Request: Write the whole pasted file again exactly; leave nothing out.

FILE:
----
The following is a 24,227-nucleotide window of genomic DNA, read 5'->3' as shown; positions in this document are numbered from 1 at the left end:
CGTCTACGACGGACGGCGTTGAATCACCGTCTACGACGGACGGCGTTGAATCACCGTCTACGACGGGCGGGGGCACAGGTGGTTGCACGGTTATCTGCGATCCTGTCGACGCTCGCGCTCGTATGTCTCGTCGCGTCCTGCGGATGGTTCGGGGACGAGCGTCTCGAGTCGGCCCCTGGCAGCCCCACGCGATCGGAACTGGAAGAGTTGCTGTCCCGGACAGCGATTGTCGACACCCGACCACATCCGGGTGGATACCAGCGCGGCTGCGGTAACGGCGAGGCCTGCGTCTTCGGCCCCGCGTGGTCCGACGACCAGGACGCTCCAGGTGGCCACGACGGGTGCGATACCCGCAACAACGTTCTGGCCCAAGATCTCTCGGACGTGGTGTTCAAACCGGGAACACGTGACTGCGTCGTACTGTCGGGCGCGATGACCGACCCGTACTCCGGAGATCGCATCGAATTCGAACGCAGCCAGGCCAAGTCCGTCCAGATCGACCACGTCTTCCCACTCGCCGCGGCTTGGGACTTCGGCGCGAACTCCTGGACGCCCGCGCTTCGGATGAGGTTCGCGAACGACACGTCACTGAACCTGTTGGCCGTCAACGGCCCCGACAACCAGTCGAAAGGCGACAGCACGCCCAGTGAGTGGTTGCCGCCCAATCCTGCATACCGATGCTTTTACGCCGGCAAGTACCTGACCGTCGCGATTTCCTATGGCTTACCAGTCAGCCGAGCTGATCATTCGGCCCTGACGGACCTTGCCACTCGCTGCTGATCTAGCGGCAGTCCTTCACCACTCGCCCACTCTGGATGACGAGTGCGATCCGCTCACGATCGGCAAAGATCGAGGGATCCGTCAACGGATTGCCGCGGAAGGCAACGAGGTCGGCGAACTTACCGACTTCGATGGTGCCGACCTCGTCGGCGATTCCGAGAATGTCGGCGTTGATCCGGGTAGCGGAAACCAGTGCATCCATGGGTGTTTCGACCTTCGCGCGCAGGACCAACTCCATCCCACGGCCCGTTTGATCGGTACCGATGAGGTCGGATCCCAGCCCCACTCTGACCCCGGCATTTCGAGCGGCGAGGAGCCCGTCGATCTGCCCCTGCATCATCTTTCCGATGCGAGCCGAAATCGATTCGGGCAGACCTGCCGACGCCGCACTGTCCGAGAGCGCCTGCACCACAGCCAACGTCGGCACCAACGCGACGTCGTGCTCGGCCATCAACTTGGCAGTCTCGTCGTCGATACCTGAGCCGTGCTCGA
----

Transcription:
The following is a 24,227-nucleotide window of genomic DNA, read 5'->3' as shown; positions in this document are numbered from 1 at the left end:
CGTCTACGACGGACGGCGTTGAATCACCGTCTACGACGGACGGCGTTGAATCACCGTCTACGACGGGCGGGGGCACAGGTGGTTGCACGGTTATCTGCGATCCTGTCGACGCTCGCGCTCGTATGTCTCGTCGCGTCCTGCGGATGGTTCGGGGACGAGCGTCTCGAGTCGGCCCCTGGCAGCCCCACGCGATCGGAACTGGAAGAGTTGCTGTCCCGGACAGCGATTGTCGACACCCGACCACATCCGGGTGGATACCAGCGCGGCTGCGGTAACGGCGAGGCCTGCGTCTTCGGCCCCGCGTGGTCCGACGACCAGGACGCTCCAGGTGGCCACGACGGGTGCGATACCCGCAACAACGTTCTGGCCCAAGATCTCTCGGACGTGGTGTTCAAACCGGGAACACGTGACTGCGTCGTACTGTCGGGCGCGATGACCGACCCGTACTCCGGAGATCGCATCGAATTCGAACGCAGCCAGGCCAAGTCCGTCCAGATCGACCACGTCTTCCCACTCGCCGCGGCTTGGGACTTCGGCGCGAACTCCTGGACGCCCGCGCTTCGGATGAGGTTCGCGAACGACACGTCACTGAACCTGTTGGCCGTCAACGGCCCCGACAACCAGTCGAAAGGCGACAGCACGCCCAGTGAGTGGTTGCCGCCCAATCCTGCATACCGATGCTTTTACGCCGGCAAGTACCTGACCGTCGCGATTTCCTATGGCTTACCAGTCAGCCGAGCTGATCATTCGGCCCTGACGGACCTTGCCACTCGCTGCTGATCTAGCGGCAGTCCTTCACCACTCGCCCACTCTGGATGACGAGTGCGATCCGCTCACGATCGGCAAAGATCGAGGGATCCGTCAACGGATTGCCGCGGAAGGCAACGAGGTCGGCGAACTTACCGACTTCGATGGTGCCGACCTCGTCGGCGATTCCGAGAATGTCGGCGTTGATCCGGGTAGCGGAAACCAGTGCATCCATGGGTGTTTCGACCTTCGCGCGCAGGACCAACTCCATCCCACGGCCCGTTTGATCGGTACCGATGAGGTCGGATCCCAGCCCCACTCTGACCCCGGCATTTCGAGCGGCGAGGAGCCCGTCGATCTGCCCCTGCATCATCTTTCCGATGCGAGCCGAAATCGATTCGGGCAGACCTGCCGACGCCGCACTGTCCGAGAGCGCCTGCACCACAGCCAACGTCGGCACCAACGCGACGTCGTGCTCGGCCATCAACTTGGCAGTCTCGTCGTCGATACCTGAGCCGTGCTCGA